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What Are the Side Effects of Creon?

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People who have been diagnosed as suffering from Exocrine Pancreatic Insufficiency (EPI) may have been prescribed the drug Creon. EPI occurs when the pancreas doesn’t produce enough digestive enzymes and as a result the body can’t properly digest the food into nutrients. The normal pancreas makes three key digestive enzymes – lipase (which breaks down fats), protease (which breaks down proteins), and amylase (which breaks down carbohydrates). These help the body break down food intake into nutrients. 

EPI may be due to cystic fibrosis, swelling of the pancreas that lasts (chronic pancreatitis), surgical removal of some or all of the pancreas (pancreatectomy), and some other conditions

Typical symptoms of EPI are oily and loose stools, bloating and gas, sudden weight loss and stomach pain. A consequence of EPI may be malabsorption, especially of fats, which can lead to malnutrition. As well, some vitamins, especially fat-soluble ones such as A, D, E and K may not be properly absorbed. 

What is Creon and How Does it Work?

Creon (generic name: pancrelipase) is a prescription medicine used to treat people with Exocrine Pancreatic Insufficiency (EPI). Creon is prescribed in specific doses to supply the enzymes that the pancreas isn’t producing. This will help to digest fats, proteins, and carbohydrates in the food intake. The actual dosage will depend on personal factors including body weight and diet.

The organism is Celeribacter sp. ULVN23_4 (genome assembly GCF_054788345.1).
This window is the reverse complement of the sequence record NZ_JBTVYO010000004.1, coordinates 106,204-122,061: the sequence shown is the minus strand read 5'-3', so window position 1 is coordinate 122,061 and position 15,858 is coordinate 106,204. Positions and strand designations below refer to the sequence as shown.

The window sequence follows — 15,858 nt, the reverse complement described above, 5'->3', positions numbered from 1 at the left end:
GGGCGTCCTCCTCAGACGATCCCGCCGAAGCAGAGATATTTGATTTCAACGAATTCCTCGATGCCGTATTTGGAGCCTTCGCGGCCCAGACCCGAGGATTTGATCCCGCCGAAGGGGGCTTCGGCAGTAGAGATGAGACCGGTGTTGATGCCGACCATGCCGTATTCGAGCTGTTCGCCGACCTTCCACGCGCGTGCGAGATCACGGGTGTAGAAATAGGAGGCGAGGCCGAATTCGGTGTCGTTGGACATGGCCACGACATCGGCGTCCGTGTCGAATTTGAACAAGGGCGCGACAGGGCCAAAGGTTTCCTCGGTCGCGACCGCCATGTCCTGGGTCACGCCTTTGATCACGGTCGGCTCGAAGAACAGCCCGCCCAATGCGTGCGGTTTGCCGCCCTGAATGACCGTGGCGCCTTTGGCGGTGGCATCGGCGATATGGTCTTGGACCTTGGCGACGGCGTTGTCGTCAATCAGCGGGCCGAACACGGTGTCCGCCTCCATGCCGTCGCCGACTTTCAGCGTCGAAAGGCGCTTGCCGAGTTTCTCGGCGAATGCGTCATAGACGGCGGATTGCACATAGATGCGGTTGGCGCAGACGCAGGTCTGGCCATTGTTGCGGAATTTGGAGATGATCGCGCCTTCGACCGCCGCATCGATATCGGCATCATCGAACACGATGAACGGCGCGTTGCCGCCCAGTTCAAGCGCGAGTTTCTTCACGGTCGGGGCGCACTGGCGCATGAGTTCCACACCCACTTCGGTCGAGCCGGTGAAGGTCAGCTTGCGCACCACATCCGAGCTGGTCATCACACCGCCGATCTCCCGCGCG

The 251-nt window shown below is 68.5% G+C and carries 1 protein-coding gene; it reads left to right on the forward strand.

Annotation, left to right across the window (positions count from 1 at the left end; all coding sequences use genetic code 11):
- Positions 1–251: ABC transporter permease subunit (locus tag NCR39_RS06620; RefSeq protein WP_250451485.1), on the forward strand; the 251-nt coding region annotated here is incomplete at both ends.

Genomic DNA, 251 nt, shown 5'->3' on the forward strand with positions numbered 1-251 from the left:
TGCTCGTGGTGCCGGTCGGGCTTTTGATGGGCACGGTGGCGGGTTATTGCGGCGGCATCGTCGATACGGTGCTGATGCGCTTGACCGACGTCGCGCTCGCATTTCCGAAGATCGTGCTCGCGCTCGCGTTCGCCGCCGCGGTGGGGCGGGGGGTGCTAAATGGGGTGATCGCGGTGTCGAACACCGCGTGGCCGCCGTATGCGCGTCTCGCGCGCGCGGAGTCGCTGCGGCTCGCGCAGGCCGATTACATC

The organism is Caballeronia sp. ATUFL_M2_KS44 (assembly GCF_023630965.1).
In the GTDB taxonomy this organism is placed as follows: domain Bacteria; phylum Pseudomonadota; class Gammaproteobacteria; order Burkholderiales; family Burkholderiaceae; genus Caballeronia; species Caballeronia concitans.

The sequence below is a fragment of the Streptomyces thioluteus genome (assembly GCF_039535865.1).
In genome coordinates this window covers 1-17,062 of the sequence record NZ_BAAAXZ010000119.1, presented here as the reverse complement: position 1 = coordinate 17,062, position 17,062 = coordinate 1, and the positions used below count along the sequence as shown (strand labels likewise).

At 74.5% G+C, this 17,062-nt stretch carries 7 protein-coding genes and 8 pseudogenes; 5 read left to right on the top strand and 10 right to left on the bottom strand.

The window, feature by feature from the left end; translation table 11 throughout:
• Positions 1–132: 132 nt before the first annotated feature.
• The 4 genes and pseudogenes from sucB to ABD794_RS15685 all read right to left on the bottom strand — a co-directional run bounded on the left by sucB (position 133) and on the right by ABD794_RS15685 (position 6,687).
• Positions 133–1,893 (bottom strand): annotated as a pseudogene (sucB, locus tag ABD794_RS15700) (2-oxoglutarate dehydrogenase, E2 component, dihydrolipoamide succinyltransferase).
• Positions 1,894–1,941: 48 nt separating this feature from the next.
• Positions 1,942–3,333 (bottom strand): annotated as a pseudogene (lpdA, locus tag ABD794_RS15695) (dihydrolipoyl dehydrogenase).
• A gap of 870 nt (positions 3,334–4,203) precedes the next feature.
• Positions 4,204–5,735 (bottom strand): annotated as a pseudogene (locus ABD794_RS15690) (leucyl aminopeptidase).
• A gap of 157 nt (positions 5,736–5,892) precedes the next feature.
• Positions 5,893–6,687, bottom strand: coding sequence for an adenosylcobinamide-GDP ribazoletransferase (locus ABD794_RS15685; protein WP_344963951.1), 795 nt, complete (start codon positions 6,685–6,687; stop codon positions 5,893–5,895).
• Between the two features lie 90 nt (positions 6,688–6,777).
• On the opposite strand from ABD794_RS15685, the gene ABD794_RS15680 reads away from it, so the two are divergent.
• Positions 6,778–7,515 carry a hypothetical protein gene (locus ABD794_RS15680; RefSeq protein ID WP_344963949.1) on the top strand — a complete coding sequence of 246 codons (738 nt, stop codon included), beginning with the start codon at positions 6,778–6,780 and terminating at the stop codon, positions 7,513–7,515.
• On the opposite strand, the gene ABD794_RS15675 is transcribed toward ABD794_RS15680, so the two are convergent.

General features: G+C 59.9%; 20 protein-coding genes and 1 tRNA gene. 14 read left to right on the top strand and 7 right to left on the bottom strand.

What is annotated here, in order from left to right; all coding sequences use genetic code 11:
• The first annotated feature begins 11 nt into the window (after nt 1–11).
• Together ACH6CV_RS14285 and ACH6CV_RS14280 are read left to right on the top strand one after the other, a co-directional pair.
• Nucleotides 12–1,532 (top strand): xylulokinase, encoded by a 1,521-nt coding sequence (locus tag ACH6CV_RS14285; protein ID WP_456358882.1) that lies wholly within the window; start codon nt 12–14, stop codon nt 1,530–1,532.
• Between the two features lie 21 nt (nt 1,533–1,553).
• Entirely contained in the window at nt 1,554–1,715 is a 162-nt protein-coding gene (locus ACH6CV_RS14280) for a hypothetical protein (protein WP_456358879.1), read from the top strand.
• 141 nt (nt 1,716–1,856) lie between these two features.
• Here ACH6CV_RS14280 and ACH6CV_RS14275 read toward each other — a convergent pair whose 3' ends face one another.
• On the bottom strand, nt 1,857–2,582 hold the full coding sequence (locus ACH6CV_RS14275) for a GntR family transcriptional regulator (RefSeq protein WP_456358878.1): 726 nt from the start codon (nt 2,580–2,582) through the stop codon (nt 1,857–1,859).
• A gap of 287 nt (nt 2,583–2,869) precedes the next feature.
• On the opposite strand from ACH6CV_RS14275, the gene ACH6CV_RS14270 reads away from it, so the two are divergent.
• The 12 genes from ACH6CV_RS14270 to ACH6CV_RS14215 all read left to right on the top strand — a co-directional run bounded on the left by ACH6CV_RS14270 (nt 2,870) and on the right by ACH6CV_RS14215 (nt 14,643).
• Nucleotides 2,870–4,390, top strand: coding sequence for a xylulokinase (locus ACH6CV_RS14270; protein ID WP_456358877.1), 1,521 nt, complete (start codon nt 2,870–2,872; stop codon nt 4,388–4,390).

It is important to match the dosage with food intake. Creon should be taken with every meal.

Does Creon Have Any Side-Effects?

The reported side effects of Creon are fairly moderate. 

Most common side effects are:

  • Hyperglycemia (increased blood sugar levels) or Hypoglycemia (low blood sugar levels)
  • Some abdominal pains
  • Frequent bowel movements (diarrhea)
  • Dizziness
  • Gas
  • Vomiting
  • Sore throat
  • Coughing

If these persist, consult with your prescribing physician or pharmacist.

You should report immediately to a doctor or healthcare facility if you have:

  • unusual or severe abdominal pain
  • experience trouble passing stools
  • excessive diarrhea
  • continuous nausea or vomiting
  • painful and swollen joints (gout)
  • allergic reactions such as trouble with breathing, skin rashes, or swollen lips.

Creon may increase chances of the very rare bowel disorder known as fibrosing colonopathy. By following the dosing instructions you will reduce the risk of developing this condition.


Can I take an extra dose if I missed one?

The level of dosing is prescribed very carefully, based on body weight, to be taken with each meal. If you have missed a dose of Creon at mealtime, you should not make this up between meals or by taking an extra capsule at the next meal.

Are there any contra-indications for Creon?

The incidence of fibrosing colonopathy is higher in young people, those who have undergone prior surgery of the intestines, and are using certain medications including corticosteroids and H2 blockers. To prevent this condition, a maximum dose of 10,000 IU of lipase per kilogram of body weight per day is recommended. The prescribing doctor would have taken into account the risk for you against the benefits that Creon supplies.

Doctors exercise caution when prescribing Creon to patients with gout, renal impairment, or hyperuricemia. If your doctor may not be aware of these pre-existing conditions, you should inform them.

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